Selfie of a man wearing a US Army baseball cap and carrying an American flag
With the pandemic making in-person fundraising events impossible, Chuck launched a social media campaign and held various events online such as running with an American flag every Sunday to raise awareness./ Courtesy Chuck DeCitise

What inspires you to volunteer?  

This started because I lost my mother when I was 27 years old to a very rare form of leukemia. Being a military veteran and seeing what my mom went through for the 10 years she battled cancer, I understand a little bit more about the need for all of us to take an hour or two out of our week to help people in need. 

What’s been the most rewarding part of your work?  

For Student of the Year, Olivia mentored Christian, who is a leukemia survivor himself. Seeing him running his Student of the Year campaign and then raising $40,000 was really emotional. This is a kid who went through all the treatments at a young age. To see that and then see him help others was one of those life-changing moments where I thought this is why we do what we do. I think Olivia, my daughter, really learned from that as well.  

What have you learned through your experiences as a volunteer?  

I’ve learned that I don’t always have to be the volunteer, but I can be the one that’s coordinating, mentoring and showing others the different volunteer opportunities out there. For example, at my job, I’m part of the veteran employee resource group. One of the biggest things that I do there is find opportunities for our group to volunteer at or donate money to.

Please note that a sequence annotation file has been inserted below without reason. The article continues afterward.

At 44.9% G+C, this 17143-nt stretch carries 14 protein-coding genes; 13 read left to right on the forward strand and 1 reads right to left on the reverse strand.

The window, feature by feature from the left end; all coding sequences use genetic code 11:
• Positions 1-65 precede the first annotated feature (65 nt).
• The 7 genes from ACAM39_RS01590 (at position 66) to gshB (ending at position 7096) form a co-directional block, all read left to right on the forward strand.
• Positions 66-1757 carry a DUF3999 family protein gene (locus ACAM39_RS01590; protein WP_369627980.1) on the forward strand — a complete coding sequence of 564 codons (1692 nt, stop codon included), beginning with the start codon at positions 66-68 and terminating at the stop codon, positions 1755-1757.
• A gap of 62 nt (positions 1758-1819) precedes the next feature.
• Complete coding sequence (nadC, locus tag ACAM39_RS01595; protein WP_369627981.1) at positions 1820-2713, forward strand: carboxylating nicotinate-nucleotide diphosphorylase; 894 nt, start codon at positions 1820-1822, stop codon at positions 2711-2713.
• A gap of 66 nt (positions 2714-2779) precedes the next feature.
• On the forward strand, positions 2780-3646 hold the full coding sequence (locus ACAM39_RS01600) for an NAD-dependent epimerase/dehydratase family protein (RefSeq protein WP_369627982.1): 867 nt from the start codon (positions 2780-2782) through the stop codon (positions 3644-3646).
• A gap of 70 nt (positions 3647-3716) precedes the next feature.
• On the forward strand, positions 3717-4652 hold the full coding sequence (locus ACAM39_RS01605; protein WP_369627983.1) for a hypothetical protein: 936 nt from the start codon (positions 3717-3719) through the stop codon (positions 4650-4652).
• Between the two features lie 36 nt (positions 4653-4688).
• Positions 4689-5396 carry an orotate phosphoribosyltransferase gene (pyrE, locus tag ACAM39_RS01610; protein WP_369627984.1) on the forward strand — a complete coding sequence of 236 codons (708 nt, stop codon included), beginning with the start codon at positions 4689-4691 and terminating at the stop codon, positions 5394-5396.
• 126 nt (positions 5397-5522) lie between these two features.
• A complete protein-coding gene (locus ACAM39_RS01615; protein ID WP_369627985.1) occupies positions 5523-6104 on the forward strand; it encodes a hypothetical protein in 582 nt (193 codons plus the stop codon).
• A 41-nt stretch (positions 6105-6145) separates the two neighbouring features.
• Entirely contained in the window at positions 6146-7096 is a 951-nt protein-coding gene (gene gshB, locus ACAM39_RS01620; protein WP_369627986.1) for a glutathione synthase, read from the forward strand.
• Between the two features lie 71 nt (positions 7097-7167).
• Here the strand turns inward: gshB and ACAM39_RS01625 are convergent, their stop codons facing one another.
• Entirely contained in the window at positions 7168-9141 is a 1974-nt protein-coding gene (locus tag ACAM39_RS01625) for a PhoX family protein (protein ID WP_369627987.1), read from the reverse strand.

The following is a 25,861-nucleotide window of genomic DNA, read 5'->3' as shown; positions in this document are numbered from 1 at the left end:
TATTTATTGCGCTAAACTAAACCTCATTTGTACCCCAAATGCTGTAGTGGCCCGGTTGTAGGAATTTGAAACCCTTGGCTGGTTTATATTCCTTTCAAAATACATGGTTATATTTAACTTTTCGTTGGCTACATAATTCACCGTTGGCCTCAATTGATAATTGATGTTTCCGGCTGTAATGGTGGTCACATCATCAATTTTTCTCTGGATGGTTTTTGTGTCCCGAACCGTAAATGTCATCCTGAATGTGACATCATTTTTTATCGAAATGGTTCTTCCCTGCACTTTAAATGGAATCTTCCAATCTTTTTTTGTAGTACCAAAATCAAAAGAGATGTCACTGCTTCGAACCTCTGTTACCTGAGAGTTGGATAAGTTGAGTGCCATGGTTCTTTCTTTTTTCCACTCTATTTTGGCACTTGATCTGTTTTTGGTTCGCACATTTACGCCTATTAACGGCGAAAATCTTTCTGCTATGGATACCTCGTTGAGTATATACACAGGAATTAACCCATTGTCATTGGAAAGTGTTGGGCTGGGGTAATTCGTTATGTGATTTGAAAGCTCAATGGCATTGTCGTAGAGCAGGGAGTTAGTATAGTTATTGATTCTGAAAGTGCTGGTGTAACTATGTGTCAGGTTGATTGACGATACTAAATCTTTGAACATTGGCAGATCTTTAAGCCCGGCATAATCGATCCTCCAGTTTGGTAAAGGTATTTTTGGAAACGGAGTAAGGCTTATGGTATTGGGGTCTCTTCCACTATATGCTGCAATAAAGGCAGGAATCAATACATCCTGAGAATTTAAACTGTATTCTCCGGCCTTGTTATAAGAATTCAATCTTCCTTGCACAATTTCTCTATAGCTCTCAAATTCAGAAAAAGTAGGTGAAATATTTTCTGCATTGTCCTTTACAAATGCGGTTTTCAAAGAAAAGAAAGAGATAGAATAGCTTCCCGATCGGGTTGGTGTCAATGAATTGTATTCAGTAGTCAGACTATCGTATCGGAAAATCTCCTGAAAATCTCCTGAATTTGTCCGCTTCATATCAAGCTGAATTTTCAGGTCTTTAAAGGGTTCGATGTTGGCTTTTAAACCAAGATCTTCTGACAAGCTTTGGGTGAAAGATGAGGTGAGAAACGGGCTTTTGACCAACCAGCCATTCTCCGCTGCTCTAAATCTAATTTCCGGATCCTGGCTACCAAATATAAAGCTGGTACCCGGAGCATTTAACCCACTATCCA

Are there any future partnerships, programs or events that you are excited about? 

With Memorial Day coming up, the veteran group at my job is holding an event to honor our veterans. We’re going to do a video presentation for our employees and their family members to talk about loved ones they’ve lost. Then we’re going to do a fundraising event at a brewery to allow people to donate to the Veterans Miracle Center here. 

With LLS, I’m helping mentor the 2022 Man and Woman of the Year campaign.  

Why do you think it’s important for others to give back?   

There is so much need out there in our community on a daily, weekly, monthly basis. The prime example is our veterans out there. These folks made the choice to sign up and put their lives at risk to make sure that we have the freedom that we have so we should treat them with respect, dignity and honor. There are so many programs and opportunities to help them. We need to raise awareness and let people know of the opportunities out there to help them or volunteer for others. It’s why we are on this planet.  

What do you want people to learn from your story? 

To take the opportunity when it’s given to you to help others. We often put on blinders and focus only on our own little tunnel. But if there’s an opportunity for you to get out to help others and raise awareness, take it.  

Do you want to make a difference in your community like Chuck? Find local volunteer opportunities. 

Alicia Lee